3.1 Thermal concepts
Thermal physics deftly demonstrates the links between the macroscopic measurements essential to many scientific models with the microscopic properties
that underlie these models.
- Molecular theory of solids, liquids and gases
- Temperature and absolute temperature
- Internal energy
- Specific heat capacity
- Phase change
- Specific latent heat
Applications and Skills:
- Describing temperature change in terms of internal energy
- Using Kelvin and Celsius temperature scales and converting between them
- Applying the calorimetric techniques of specific heat capacity or specific latent heat experimentally
- Describing phase change in terms of molecular behaviour
- Sketching and interpreting phase change graphs
- Calculating energy changes involving specific heat capacity and specific latent heat of fusion and vaporization
- • The macroscopic effects of volume, pressure, and temperature can be understood with a microscopic model
- • Kinetic Energy on a molecular level is observed as temperature and heat
- • The heat required to change the temperature or phase of a material is a property of the material itself
- • The properties of are proportional to each other for an ideal gas and can be calculated under certain conditions
Heat vs Temperature
- I can explain the relationship between temperature and molecular kinetic energy
- I can describe the energies present in an object’s total internal energy
- I can convert between Fahrenheit, Celsius, and Kelvin
- I can describe the nature of molecules when at a temperature of absolute zero
- I can compare temperature (average KE) and heat (total KE)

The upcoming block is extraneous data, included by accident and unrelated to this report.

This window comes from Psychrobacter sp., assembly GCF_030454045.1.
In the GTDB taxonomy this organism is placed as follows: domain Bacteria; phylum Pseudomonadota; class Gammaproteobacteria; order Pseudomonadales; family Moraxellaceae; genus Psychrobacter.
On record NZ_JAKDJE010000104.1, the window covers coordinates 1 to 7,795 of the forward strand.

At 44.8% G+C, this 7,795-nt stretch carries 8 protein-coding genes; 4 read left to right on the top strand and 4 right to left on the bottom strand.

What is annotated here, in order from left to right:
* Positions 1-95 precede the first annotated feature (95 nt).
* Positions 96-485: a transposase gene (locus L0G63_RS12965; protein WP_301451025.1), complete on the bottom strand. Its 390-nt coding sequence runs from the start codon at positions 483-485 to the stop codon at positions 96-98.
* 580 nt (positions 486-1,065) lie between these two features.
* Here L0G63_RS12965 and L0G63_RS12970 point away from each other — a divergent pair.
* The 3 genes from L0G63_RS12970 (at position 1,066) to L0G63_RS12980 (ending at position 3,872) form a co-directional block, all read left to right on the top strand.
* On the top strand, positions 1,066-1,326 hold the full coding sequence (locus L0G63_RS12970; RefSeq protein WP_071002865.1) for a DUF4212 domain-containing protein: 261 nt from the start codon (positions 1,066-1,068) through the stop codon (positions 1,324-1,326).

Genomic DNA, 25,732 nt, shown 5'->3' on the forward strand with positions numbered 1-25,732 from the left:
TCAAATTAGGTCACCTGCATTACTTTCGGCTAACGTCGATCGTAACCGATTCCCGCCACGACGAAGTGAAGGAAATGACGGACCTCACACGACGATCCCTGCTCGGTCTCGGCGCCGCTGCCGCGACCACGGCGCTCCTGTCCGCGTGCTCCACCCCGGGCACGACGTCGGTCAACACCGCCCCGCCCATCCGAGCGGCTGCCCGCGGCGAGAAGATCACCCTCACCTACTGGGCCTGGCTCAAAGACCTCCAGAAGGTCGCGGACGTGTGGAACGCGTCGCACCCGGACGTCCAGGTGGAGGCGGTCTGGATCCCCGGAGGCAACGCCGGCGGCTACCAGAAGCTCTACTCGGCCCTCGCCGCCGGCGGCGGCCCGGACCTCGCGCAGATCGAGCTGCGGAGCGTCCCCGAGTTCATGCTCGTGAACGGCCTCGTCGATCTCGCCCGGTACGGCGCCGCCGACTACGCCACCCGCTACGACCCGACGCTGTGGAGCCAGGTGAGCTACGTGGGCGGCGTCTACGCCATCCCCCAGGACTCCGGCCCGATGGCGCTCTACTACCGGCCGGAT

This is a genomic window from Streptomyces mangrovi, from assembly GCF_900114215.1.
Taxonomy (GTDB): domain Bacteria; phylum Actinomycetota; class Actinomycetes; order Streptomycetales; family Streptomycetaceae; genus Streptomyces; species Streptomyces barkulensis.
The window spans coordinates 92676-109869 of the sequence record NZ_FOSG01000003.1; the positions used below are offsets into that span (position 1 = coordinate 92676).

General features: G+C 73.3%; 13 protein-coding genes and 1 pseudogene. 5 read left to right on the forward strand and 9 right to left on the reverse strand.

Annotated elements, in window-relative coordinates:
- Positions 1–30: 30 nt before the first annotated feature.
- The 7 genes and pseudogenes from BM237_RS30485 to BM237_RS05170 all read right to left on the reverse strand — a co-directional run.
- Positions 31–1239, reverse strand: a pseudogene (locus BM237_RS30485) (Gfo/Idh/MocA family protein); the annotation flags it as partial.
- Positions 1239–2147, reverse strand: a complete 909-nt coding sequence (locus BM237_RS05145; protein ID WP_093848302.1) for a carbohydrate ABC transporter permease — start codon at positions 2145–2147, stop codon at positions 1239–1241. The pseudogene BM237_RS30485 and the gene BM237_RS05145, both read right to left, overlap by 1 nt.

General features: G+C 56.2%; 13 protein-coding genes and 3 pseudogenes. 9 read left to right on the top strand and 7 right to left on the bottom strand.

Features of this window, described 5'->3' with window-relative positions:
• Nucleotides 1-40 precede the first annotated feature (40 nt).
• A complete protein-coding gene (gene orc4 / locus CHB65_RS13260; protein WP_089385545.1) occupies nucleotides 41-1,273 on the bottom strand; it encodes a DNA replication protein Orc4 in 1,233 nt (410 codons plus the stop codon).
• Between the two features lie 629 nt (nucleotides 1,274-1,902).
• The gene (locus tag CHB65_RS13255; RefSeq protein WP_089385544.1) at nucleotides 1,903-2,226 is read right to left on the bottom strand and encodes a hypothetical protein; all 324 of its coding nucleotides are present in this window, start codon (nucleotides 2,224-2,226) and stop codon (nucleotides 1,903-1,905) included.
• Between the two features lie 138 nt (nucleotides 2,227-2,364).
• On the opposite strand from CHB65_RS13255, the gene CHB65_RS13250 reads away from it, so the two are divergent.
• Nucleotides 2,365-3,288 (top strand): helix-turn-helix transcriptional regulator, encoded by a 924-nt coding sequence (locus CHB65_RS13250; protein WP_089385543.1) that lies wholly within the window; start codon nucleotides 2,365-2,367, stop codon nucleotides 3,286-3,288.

- I can describe the molecular process that allows heat to flow
- I can define specific heat capacity with proper units
- I can describe the effect of larger or smaller specific heat values
- I can relate specific heat capacity to the heat energy and temperature change
- I can describe how a calorimeter uses the conservation of heat to study a material’s specific heat
- I can experimentally determine the specific heat capacity of a material
- I can identify key features in a material’s heating curve
- I can describe why a heating curve plateaus during phase changes
- I can describe the different ways that the heat added to a system can become internal energy
- I can define specific latent heat with proper units
- I can calculate the heat required to cause a certain amount of a substance to change phases
- I can compare the processes of evaporation and boiling
Kinetic Gas Theory
- I can describe the conditions necessary for a substance to be considered an ideal gas
- I can define pressure with appropriate fundamental and derived units
- I can relate average molecular kinetic energy with absolute temperature
- I can calculate the average molecule speed for a molecule at a certain temperature
- I can discuss how the mass of a molecule changes its overall speed at a given temperature
- I can describe the importance of having a large quantity like the “mole” defined
- I can identify the difference between different isotopes of an element
- I can calculate an atom’s mass number when given the number of protons and neutrons
- I can use the average atomic weight of an element to convert between mass and moles
- I can identify conditions when a substance is no longer considered an ideal gas
- I can describe the relationship between volume and pressure for an ideal gas (Boyle’s Law)